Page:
For me, after cuddling my nephew and visiting my loved ones, spending unpolluted time with my 3 1/2-year-old was the thing I was most looking forward to about our trip. Peregrine and I left half the family behind – my 1 1/2-year-old son, Lochlan, who clings to me like a jellyfish whenever his sister gets near, and my husband, Conor. At his age, Lochlan can't sit still for two back-to-back flights and my husband takes weeks to get over jet lag.

So for the first time in almost two years, the two of us spent every day together, sharing a bed, cuddles and plenty of conversation.

It wasn't until I became a mother that I truly grasped the concept of time slipping through your fingers. I mourn the passing of the baby stage, and get weak in the knees when I see a child walk for the first time, because I know that for me, those years have already passed. And now that both of my kids are in daycare, time has sped up even more – my belly aches with sadness if I think about it too much, that five days a week they're gone for most of the day. This trip slowed time down, there was no daycare rush, no driving or even map-reading, and we kept things manageable for a three-year-old: one big activity or outing per day.

I sensed that Peregrine was pretty happy about us hanging out so much too. Most mornings she ran around my sister's house singing, or sat colouring with her water pens chanting the same words over and over again: "Mommy, mommy, mommy, mommy, mommy."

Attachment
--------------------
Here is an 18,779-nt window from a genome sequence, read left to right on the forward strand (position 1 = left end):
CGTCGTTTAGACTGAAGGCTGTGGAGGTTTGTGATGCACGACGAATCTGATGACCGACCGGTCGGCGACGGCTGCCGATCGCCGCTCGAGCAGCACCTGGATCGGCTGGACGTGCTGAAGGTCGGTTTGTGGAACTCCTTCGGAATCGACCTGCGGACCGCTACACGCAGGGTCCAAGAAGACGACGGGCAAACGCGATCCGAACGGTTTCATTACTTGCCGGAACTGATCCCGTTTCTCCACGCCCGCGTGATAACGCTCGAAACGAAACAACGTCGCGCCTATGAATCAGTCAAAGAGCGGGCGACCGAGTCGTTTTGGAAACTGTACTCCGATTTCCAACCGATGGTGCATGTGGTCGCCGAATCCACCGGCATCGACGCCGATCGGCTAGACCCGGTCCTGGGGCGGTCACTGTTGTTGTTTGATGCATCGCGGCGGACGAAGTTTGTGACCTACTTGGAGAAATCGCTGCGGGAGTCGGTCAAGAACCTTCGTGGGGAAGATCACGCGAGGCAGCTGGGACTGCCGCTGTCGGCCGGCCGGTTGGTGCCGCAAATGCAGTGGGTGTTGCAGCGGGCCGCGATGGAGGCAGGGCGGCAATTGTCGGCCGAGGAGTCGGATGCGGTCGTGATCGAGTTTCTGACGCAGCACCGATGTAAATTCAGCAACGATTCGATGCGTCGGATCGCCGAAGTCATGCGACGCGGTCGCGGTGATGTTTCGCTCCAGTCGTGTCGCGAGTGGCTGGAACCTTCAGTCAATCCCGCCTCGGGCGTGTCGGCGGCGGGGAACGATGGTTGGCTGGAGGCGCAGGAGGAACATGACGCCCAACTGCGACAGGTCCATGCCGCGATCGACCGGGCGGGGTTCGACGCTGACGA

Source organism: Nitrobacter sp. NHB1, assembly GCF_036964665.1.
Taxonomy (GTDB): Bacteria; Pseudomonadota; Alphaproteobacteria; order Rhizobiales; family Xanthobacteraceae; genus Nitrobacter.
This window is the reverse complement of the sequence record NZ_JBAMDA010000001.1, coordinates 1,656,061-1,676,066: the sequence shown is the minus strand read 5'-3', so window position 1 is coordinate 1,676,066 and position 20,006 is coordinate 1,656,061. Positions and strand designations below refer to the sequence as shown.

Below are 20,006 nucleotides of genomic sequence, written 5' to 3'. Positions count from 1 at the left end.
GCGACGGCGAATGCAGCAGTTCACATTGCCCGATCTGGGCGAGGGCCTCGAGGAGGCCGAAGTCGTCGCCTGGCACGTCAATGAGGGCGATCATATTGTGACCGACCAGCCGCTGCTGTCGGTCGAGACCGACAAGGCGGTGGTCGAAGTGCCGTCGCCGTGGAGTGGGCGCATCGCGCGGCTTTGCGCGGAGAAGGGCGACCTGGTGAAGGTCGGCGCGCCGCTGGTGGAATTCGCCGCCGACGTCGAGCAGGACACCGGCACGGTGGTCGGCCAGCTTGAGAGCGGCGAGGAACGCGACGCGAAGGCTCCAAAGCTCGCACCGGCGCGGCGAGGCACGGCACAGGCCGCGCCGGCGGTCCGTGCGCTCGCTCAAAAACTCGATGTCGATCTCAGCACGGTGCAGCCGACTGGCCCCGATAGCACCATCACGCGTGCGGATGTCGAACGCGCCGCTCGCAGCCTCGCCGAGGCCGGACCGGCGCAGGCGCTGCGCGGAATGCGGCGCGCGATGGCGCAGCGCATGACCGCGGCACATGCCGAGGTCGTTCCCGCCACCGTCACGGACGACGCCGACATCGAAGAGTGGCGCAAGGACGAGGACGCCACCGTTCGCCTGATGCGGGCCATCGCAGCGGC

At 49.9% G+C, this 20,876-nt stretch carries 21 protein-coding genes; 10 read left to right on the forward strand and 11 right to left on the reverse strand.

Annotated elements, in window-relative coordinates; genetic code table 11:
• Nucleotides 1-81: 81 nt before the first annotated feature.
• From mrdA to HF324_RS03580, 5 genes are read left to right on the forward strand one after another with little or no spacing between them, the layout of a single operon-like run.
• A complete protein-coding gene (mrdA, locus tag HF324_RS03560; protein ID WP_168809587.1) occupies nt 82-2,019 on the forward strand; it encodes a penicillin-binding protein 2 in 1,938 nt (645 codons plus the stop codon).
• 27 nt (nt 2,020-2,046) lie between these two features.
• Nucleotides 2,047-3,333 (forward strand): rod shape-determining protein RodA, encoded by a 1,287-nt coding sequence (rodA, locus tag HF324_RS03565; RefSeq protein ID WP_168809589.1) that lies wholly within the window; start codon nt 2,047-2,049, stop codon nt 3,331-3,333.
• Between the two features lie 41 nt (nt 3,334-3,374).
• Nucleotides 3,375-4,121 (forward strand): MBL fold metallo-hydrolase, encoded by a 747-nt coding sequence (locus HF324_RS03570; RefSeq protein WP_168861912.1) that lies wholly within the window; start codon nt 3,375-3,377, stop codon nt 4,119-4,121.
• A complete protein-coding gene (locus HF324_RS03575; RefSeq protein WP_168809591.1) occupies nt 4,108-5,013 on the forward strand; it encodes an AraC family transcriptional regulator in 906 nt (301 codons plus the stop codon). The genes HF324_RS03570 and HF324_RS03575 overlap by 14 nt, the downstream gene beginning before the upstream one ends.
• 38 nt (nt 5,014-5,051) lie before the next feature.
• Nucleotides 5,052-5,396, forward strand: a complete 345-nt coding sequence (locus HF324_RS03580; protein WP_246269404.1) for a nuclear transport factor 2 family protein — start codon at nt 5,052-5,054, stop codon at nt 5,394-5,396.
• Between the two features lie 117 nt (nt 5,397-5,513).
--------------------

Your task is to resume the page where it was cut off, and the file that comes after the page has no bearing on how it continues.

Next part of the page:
Visit Sydney and QT Hotels & Resorts supported the author's stay. They did not read or approve this story.

Meighan Ferris-Miles and Jonathan Miles took their daughters Rachel, then 2.5-years-old and Sarana, 8-months-old, to Southeast Asia for nine weeks last October.

Meighan and Jonathan's Top 5 tips for an epic family trip

1. Pick the right window: From past experience, we knew that travelling with kids between 12 and 18 months old is the most challenging because they are very active and have short attention spans. So we waited until Rachel was 2.5 before setting off.
2. Plan ahead, way ahead: We think in five-year plans. In four years' time, we're planning a six-month overland trip from Newfoundland across North America and south to Argentina.
3. Honour eating and sleeping routines: If you can keep your kids fed and slept, they're up for anything.
4. Explore new cultures, but build in comfort: We ate dinner out daily – six nights a week it was local cuisine, and one night was a "comfort meal" like spaghetti and meatballs.
5. Be sensitive to each other's needs: Some days we all had lots of energy, so we went and explored; other days we needed quiet time so we sat by the pool, ate ice cream and did puzzles.
As told to Crystal Luxmore